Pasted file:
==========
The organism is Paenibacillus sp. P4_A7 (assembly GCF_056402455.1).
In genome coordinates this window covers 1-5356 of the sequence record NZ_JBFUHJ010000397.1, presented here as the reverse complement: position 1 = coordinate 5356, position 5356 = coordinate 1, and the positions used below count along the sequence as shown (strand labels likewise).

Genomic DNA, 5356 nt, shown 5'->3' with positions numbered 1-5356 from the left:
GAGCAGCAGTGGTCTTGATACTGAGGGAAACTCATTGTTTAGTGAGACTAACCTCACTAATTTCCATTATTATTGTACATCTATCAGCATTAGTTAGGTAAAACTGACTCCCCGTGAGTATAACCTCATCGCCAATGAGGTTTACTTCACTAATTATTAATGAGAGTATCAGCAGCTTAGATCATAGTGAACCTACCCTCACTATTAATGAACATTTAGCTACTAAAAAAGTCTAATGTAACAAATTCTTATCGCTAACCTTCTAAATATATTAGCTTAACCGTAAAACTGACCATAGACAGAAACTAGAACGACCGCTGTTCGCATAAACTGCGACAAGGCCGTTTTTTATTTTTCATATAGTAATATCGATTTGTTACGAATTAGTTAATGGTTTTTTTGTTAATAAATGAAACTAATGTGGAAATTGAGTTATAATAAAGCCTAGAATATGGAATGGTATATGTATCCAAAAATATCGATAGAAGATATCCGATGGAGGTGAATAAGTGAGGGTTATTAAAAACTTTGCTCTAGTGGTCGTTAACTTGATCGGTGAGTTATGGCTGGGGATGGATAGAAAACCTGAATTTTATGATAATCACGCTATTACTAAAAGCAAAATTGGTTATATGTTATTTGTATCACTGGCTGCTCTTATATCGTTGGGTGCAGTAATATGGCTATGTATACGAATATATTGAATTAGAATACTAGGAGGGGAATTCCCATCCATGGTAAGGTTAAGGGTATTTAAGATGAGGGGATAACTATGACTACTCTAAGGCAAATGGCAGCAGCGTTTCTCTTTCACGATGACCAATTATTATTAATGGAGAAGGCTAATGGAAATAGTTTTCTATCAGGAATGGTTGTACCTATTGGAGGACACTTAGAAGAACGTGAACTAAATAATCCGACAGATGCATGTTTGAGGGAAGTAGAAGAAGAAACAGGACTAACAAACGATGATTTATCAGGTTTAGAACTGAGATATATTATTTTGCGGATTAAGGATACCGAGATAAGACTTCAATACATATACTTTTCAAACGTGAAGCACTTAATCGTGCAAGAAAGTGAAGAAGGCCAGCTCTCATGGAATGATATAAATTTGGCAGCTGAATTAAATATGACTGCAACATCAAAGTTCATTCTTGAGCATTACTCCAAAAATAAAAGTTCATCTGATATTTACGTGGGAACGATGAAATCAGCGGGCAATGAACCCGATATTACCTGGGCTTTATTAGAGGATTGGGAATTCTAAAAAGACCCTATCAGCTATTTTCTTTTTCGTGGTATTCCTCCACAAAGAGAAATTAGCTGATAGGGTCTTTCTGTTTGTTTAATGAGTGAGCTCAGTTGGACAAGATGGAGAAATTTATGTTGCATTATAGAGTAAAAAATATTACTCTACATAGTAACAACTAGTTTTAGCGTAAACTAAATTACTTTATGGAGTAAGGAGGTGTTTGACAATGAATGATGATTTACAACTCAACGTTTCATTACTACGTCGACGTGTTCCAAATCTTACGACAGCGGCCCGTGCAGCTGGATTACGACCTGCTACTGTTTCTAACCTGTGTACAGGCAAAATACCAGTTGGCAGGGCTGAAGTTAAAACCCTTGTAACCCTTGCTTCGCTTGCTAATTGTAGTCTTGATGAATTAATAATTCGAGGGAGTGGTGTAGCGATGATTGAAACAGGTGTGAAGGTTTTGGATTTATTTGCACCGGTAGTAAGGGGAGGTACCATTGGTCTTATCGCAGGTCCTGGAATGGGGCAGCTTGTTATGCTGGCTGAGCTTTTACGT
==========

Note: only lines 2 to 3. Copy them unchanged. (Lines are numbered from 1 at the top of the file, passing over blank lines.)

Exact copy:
In genome coordinates this window covers 1-5356 of the sequence record NZ_JBFUHJ010000397.1, presented here as the reverse complement: position 1 = coordinate 5356, position 5356 = coordinate 1, and the positions used below count along the sequence as shown (strand labels likewise).

Genomic DNA, 5356 nt, shown 5'->3' with positions numbered 1-5356 from the left: